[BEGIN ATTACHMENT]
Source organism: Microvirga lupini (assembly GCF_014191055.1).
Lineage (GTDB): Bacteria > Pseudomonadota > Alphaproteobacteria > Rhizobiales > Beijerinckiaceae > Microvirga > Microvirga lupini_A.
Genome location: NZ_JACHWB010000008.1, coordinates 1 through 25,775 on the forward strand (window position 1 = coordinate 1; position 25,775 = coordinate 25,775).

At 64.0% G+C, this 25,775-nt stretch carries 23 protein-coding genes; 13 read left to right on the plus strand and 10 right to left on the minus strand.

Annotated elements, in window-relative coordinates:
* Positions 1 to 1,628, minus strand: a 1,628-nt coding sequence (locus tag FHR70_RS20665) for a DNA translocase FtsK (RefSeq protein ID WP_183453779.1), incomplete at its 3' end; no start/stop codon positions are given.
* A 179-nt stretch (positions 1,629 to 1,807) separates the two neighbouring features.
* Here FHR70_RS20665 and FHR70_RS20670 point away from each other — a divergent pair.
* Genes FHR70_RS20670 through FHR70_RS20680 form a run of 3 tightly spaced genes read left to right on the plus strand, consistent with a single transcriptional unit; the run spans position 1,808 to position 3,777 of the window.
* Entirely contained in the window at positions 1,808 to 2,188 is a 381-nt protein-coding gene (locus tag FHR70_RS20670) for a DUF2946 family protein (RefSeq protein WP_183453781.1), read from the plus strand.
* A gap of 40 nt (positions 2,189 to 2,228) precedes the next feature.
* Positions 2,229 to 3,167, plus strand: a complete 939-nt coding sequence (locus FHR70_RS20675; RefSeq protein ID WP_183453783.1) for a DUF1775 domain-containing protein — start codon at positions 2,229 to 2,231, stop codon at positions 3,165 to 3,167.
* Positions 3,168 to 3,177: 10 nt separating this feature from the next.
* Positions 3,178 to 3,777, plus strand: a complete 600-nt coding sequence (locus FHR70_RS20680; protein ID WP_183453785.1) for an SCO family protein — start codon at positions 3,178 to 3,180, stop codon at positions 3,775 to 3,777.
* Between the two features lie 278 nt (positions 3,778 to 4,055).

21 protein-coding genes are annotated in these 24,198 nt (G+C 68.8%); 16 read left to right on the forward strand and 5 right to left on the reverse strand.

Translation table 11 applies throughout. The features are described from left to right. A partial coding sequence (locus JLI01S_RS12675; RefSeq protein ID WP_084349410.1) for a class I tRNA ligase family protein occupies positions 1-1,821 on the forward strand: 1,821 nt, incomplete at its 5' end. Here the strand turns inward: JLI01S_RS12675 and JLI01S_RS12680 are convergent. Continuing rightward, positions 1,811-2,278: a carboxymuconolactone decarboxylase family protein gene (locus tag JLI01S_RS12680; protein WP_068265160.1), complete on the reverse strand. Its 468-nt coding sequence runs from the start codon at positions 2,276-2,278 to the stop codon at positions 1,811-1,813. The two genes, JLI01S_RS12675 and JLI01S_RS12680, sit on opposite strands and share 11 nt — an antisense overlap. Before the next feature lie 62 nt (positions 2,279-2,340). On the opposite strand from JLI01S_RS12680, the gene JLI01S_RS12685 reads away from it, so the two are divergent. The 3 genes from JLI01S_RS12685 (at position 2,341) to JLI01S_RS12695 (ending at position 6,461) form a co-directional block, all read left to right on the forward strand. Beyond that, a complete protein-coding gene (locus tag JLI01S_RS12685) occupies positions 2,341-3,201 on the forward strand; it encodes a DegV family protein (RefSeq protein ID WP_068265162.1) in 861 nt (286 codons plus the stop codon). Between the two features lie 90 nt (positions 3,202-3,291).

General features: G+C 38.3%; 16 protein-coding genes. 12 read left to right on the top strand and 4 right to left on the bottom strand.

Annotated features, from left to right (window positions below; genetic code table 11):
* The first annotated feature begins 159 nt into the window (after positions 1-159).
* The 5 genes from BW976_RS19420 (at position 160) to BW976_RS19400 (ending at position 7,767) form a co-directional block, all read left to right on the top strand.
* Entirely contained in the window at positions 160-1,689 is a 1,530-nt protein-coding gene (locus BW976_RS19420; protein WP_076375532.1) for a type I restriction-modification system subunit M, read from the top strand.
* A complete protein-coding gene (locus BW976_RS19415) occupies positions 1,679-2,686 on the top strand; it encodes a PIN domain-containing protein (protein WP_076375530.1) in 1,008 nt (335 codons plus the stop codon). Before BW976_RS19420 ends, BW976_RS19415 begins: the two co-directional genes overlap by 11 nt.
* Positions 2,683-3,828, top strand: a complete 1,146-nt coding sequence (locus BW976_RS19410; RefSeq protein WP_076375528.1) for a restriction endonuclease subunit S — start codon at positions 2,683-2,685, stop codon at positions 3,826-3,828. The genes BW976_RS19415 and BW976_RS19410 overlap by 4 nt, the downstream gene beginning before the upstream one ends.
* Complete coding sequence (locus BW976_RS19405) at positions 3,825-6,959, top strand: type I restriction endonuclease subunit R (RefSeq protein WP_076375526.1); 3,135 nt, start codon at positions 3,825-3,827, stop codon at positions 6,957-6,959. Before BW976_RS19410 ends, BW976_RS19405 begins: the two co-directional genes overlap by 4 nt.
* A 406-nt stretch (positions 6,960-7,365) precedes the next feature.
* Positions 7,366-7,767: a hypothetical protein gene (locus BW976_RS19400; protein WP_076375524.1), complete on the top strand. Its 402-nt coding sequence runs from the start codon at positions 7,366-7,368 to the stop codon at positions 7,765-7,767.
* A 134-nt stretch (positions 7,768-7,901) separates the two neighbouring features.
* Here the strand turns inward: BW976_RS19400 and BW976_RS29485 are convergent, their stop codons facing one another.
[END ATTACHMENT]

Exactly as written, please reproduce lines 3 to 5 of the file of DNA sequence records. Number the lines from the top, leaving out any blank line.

Genome location: NZ_JACHWB010000008.1, coordinates 1 through 25,775 on the forward strand (window position 1 = coordinate 1; position 25,775 = coordinate 25,775).

At 64.0% G+C, this 25,775-nt stretch carries 23 protein-coding genes; 13 read left to right on the plus strand and 10 right to left on the minus strand.

Annotated elements, in window-relative coordinates: